November is a National Novel Writing Month – a supposedly fun collective undertaking that has a stated aim for its participants to pound away at their keyboards for 30 days, in order to produce a 50,000 word novel. The organizers of the whole thing go out of their way to stress that it is quantity that counts, urging the participants “to write without having to obsess over quality”. I have no intention to prescribe other people the kind of fun they are supposed to have (or not, as the case may be) — if writing a novel in a month is what floats your boat, then sure, go for it.

However, I can’t help but wonder where is this whole notion of “writing a novel for fun” coming from. It would seem to me that for most great novelists, writing was not something done for fun, rather than out of necessity. Kafka or Beckett didn’t write because it was so much fun – if anything, the opposite must have been the case. David Foster Wallace, a prolific producer of huge quantities of text, was obsessed over anything he wrote, constantly second-guessing its worth.

There is a passage in The Book of Laughter and Forgetting by Milan Kundera that addresses the same topic:

The irresistible proliferation of graphomania among politicians, taxi drivers, childbearers, lovers, murderers, thieves, prostitutes, officials, doctors, and patients shows me that everyone without exception bears a potential writer within them, so that the entire human species has good reason to go down into the streets and shout: “We are all writers!”

For everyone is pained by the thought of disappearing, unheard and unseen, into an indifferent universe, and because of that everyone wants, while there is still time, to turn himself into a universe of words.

One morning (and it will be soon), when everyone wakes up as a writer, the age of universal deafness and incomprehension will have arrived.

Given that NaNoWriMo started 10 years ago with just 9 novels written in 30 days and has grown to 32,178 finished novels last year, this morning may be drawing close.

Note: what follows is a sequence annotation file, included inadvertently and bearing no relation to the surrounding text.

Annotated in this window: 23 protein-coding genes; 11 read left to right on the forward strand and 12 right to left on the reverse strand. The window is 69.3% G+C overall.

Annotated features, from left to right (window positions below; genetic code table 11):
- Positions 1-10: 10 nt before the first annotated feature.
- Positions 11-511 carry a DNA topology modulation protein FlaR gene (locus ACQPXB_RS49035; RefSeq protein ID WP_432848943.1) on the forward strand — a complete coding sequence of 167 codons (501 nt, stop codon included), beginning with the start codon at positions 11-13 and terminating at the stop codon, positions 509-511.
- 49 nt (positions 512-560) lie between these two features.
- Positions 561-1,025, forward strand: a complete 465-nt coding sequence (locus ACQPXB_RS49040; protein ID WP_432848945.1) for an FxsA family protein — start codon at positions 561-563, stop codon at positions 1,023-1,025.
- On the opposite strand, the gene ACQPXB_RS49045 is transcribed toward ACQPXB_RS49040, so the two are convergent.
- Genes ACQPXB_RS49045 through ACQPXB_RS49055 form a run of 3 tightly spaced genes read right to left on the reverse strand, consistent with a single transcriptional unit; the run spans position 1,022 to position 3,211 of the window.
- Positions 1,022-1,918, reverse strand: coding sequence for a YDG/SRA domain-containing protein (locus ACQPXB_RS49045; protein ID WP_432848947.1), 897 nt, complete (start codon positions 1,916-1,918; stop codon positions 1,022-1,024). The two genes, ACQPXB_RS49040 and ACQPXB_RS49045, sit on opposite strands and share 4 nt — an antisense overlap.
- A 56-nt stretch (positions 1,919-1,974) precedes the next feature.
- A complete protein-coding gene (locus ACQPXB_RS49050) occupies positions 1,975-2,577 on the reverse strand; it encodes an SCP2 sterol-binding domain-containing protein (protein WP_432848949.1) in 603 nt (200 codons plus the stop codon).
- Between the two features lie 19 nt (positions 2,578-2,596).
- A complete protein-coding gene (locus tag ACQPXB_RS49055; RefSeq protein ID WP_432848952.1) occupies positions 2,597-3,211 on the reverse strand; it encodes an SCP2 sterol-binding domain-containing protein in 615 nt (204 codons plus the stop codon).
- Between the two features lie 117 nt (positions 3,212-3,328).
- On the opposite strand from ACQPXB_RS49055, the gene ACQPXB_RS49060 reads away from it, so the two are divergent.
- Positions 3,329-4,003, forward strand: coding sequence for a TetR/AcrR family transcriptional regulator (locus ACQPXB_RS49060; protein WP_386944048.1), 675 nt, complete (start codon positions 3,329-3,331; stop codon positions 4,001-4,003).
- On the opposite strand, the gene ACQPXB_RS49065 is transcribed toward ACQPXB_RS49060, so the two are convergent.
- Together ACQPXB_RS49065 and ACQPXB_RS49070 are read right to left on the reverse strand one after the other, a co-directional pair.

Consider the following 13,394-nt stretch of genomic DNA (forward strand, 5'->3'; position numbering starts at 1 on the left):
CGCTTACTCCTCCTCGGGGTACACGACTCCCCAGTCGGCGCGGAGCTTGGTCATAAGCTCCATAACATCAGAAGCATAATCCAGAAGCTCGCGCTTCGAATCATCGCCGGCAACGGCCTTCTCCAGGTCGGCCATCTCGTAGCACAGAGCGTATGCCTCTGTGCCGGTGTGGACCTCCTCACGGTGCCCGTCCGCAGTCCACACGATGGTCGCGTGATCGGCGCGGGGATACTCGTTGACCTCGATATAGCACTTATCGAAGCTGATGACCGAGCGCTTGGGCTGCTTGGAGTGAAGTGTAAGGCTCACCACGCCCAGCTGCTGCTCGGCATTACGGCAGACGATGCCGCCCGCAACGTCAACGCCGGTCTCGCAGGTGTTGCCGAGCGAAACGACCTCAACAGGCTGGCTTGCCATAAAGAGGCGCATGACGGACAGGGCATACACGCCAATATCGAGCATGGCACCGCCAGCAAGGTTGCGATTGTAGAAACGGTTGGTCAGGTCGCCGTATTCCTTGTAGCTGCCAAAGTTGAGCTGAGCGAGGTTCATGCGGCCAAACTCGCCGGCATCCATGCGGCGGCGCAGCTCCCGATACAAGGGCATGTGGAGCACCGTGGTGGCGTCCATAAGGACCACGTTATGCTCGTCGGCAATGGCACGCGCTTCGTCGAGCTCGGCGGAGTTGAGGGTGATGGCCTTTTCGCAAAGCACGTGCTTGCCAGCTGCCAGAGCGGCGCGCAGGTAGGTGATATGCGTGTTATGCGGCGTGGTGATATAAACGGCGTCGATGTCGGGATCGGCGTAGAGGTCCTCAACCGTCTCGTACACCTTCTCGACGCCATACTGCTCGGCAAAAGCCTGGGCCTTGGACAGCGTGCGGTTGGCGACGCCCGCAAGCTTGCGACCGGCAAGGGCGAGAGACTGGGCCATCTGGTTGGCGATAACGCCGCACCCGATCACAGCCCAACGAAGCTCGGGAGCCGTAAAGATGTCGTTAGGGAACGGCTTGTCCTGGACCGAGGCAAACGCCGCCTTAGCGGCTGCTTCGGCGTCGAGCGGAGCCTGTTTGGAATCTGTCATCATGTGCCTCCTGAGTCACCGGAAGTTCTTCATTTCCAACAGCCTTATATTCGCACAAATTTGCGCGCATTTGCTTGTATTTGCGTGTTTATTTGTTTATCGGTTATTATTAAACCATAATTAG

2 thoughts on “NaNoWriMo!

  1. Perhaps not everyone is a writer, per se, but everyone has a story to tell, somewhere inside of them. Granted, not every story is as interesting as the next, nor half so well written. But these little stories, these snippets of life help people connect to the world in their own fashion. You’re creating something in this world, and encouraging others to do so as well.
    And yes, NaNoWriMo emphasizes quantity over quality because sometimes that vicious inner editor makes it damn hard to let the words come out. This “contest” gives you an out: It’s okay to make mistakes because you have to meet your quota. When it’s all over with, when you’ve figured out the plot and how it all ends, you can go back and let your inner editor loose. I don’t think of my novel as “done” when that 50K mark is reached, just as most authors don’t think of their first draft as a publishable work.

  2. I would have hoped that there are very few, if any, participants of NaNoWriMo who consider this event as a license to unleash their creative genius on unsuspecting readers by producing 50k words in four weeks and then be done with it. I fully understand that it is aimed at overcoming a very specific kind of a barrier by simply encouraging people to get started, to actually get something written — and worry about perfecting it later. And again, I can absolutely relate to this.

    However, I think that Kundera’s quip was about something else. To me, he doesn’t come across as someone annoyed about philistines getting involved in the solemn art of writing. He appears to me rather sympathetic, if somewhat ironic over the somewhat broader idea of some kind of privileged form of self-realization through literary creation, of writing a novel as a way of dealing with Weltschmerz.

    It is very much my personal point of view and, as I said already before, I have no intention of imposing it on anyone else, but silencing one’s internal editor, even if it is only temporary and for the supposed greater good, might indeed be a good way to produce 50 thousand words of text, but that’s about as far as it goes. This is not to say that people shouldn’t try, simply that this trying shouldn’t be easy if it is to be of any good. And perhaps this is why I will likely never even try. However, let me conclude with what Samuel Beckett has said about his experience of writing: “Ever tried. Ever failed. No matter. Try Again. Fail again. Fail better.”

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